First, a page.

But the Afghan Ministry of Defense (MoD) said on Saturday that Taliban had violated the three-day ceasefire in seven provinces across the country – killing and wounding dozens of civilians.

“The ceasefire has been violated in several cases and several points of the country and terrorist groups under Taliban leadership violated the ceasefire. The Islamic Republic of Afghanistan is committed to the ceasefire, but enemies are not committed and violated the ceasefire,” said Fawad Aman, deputy spokesman for the MoD.

This comes after an IED was reportedly detonated inside a mosque in Shakardara district in Kabul during Friday prayers. On Saturday, sources said 14 people were killed, including the mosque’s Imam.

The three-day ceasefire was widely welcomed by the Afghan people but most called for the tenuous truce to be extended and to become permanent.

However, going into the ceasefire, the Taliban said it would observe the truce but would resume hostilities after the Eid holidays.

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Day 3 of ceasefire: MoD accuses Taliban of violating ceasefire

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(Last Updated On: May 15, 2021)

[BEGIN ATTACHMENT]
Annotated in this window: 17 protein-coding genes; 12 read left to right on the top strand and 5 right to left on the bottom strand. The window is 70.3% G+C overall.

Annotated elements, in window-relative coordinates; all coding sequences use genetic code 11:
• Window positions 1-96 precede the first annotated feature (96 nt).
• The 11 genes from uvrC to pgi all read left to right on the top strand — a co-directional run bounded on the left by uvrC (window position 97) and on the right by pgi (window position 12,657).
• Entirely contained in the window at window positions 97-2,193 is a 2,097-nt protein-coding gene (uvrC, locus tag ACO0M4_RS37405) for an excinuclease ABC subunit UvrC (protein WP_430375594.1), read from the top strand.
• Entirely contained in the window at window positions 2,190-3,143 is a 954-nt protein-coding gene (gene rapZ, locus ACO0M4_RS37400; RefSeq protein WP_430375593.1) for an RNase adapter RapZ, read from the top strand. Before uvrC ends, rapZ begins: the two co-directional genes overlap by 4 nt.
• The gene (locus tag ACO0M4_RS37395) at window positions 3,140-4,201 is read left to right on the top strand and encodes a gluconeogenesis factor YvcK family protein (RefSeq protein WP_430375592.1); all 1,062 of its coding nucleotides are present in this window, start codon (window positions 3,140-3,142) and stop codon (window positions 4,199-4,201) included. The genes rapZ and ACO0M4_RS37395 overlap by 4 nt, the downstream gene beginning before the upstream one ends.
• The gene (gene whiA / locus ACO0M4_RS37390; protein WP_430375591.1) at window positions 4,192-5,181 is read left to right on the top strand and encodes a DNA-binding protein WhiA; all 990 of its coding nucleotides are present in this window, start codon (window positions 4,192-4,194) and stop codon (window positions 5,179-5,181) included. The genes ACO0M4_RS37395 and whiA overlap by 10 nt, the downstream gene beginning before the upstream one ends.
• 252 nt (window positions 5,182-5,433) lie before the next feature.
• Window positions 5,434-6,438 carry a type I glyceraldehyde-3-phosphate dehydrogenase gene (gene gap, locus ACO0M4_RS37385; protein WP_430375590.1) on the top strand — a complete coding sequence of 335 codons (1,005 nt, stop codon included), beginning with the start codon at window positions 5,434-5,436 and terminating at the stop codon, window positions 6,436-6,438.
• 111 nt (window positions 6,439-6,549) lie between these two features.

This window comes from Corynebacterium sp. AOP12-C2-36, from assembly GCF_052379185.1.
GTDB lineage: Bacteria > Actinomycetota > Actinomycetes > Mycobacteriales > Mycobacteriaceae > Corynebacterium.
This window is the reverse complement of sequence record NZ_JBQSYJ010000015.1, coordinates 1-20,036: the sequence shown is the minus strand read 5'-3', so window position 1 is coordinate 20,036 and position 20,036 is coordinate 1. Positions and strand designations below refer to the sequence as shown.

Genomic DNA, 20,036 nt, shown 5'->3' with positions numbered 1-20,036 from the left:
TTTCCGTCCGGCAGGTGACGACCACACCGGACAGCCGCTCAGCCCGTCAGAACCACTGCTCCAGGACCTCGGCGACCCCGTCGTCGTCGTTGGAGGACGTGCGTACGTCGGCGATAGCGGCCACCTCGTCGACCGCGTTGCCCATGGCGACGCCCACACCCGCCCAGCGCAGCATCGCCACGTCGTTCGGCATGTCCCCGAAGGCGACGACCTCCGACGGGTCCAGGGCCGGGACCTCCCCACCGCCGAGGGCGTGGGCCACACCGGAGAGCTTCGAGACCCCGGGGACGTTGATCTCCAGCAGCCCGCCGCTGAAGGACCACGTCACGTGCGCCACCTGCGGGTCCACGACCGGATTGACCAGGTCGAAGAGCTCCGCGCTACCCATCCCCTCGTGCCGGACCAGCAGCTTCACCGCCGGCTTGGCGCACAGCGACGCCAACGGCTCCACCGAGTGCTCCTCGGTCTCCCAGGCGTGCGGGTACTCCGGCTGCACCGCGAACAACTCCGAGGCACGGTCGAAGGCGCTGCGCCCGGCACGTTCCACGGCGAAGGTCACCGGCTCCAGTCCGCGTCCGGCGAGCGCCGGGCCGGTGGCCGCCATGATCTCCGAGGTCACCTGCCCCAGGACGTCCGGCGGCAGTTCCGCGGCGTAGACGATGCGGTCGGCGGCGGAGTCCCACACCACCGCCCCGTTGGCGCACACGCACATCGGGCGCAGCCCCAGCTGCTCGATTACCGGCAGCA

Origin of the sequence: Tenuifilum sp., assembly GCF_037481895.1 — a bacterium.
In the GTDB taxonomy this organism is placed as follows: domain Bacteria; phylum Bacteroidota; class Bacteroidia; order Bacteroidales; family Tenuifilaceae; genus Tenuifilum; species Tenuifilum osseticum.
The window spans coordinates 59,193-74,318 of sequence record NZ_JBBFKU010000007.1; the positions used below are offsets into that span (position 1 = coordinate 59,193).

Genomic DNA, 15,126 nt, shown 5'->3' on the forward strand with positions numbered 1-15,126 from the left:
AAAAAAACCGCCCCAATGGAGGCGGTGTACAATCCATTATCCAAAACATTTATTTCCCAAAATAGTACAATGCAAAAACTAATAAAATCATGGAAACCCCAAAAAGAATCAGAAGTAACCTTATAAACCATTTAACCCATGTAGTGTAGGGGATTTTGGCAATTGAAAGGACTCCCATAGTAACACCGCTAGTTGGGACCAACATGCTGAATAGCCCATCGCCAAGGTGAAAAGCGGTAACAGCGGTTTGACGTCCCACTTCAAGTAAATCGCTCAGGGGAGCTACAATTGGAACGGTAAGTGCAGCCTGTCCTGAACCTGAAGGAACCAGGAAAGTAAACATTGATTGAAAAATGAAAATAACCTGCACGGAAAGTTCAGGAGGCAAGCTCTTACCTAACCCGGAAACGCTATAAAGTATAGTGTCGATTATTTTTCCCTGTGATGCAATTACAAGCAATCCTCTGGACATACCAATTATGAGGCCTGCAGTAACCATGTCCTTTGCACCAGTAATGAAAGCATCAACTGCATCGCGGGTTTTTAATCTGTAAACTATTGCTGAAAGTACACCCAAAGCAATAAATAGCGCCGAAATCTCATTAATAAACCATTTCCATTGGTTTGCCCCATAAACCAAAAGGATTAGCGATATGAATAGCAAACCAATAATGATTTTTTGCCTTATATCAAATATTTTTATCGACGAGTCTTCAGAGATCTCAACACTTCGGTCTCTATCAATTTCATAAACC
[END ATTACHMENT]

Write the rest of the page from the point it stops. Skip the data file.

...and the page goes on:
The Afghan Ministry of Defense (MoD) said on Saturday that Taliban has violated the three-day ceasefire in seven provinces across the country that killed and wounded dozens of civilians.

“The ceasefire has been violated in several cases and several points of the country and terrorist groups under Taliban leadership violated the ceasefire. The Islamic Republic of Afghanistan is committed to the ceasefire, but enemies are not committed and violated the ceasefire,” said Fawad Aman, deputy spokesman for the MoD.

This comes after an IED was reportedly detonated inside a mosque in Shakardara district in Kabul during Friday prayers. On Saturday, sources said 14 people were killed, including the mosque’s Imam.

The following incidents were reported on Saturday, day three of the ceasefire.

1 – One policeman and two civilians were wounded in an explosion in Surobi district of Kabul province on Saturday.

2- Two civilians were killed and two others were wounded in Kunduz province in an IED explosion.

3- Two civilians killed in Ghazni province in an explosion

4- Two explosions were reported in Kandahar province that killed and wounded civilians.

5- An explosion in Kapisa reportedly killed and wounded civilians.

In addition to this, Mohammad Omar Sherzad, the governor of Uruzgan province said that Taliban attacked Afghan National Defense and Security Forces (ANDSF) in the province.

“In two areas of Uruzgan province the ceasefire has been violated. One attack was on a security forces convoy along the Kandahar-Uruzgan highway and second they (Taliban) attacked an ANDSF check post close to Tarin Kot city, that wounded Afghan forces. The Taliban are not committed to their commitments,” said Sherzad.